The U.S. Chamber of Commerce shelled out a record $34.7 million for federal lobbying in the third quarter of this year as the powerful business group sought to influence a wide gamut of issues from health care to legislation involving pythons.
The chambers lobbying report, which was filed Monday with the Senate, shows a substantial increase from its spending in the first and second quarters of this year, when it spent $9.9 million and $7.4 million, respectively.
While the business group has historically outspent other companies and associations when it comes to federal lobbying and has often ramped up its expenditures in the latter half of the year, the spike this time is substantially greater than in the past. In 2008, the group reported spending $20.6 million in the third quarter and $24 million in the fourth quarter.
So far this year, the chamber has spent $52 million compared with $38.3 million for the same period in 2008. While third-quarter lobbying reports are not due until Tuesday, a number of associations and companies have filed early.
The chamber has a robust lobbying agenda that includes many of the major issues being tackled by the Obama administration and Congress.
According to the chambers 91-page disclosure report, it is lobbying on appropriations bills, economic stimulus and trade legislation, health care reform, weapons acquisition reform, energy and climate change, union organizing, and transportation issues, among other matters.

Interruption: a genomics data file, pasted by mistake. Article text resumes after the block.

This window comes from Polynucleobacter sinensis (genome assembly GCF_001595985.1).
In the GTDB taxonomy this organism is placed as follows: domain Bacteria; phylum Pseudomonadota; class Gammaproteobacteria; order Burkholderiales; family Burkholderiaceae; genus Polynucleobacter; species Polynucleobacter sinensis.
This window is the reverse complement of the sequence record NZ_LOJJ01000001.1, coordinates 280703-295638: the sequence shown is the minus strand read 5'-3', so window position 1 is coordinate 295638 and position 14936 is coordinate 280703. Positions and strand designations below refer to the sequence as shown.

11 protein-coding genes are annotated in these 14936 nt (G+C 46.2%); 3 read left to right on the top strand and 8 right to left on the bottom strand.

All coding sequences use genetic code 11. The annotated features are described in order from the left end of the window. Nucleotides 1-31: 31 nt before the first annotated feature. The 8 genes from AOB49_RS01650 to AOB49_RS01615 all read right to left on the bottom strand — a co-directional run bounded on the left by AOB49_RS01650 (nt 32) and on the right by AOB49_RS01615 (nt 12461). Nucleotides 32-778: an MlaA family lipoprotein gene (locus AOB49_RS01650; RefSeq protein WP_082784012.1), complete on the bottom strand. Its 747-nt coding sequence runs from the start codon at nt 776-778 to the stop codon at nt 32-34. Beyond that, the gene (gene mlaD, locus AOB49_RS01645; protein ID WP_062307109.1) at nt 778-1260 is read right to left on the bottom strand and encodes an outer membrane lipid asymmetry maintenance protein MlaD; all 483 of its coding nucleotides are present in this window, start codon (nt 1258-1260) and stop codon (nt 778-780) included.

The business group is also interested in less visible legislation, listing on its lobbying report a resolution to amend title 18 United States Code, to include constrictor snakes of the Python genera as an injurious animal.
Even as the chamber substantially increases its lobbying effort, it has had to deal with dissension in its ranks. A handful of companies recently resigned from the group because of disagreements over the chambers opposition to climate change legislation.
On Monday, chamber officials were busy responding to a hoax press release claiming that the chamber had changed its position on climate change legislation. The chamber remains opposed to the Houses bill.
Rep. Bill Cassidy has his blood drawn by Alesha Barbour during a free hepatitis screening in the Rayburn House Office Building hosted by the Congressional Viral Hepatitis Caucus to recognize "National Viral Hepatitis Testing Day."
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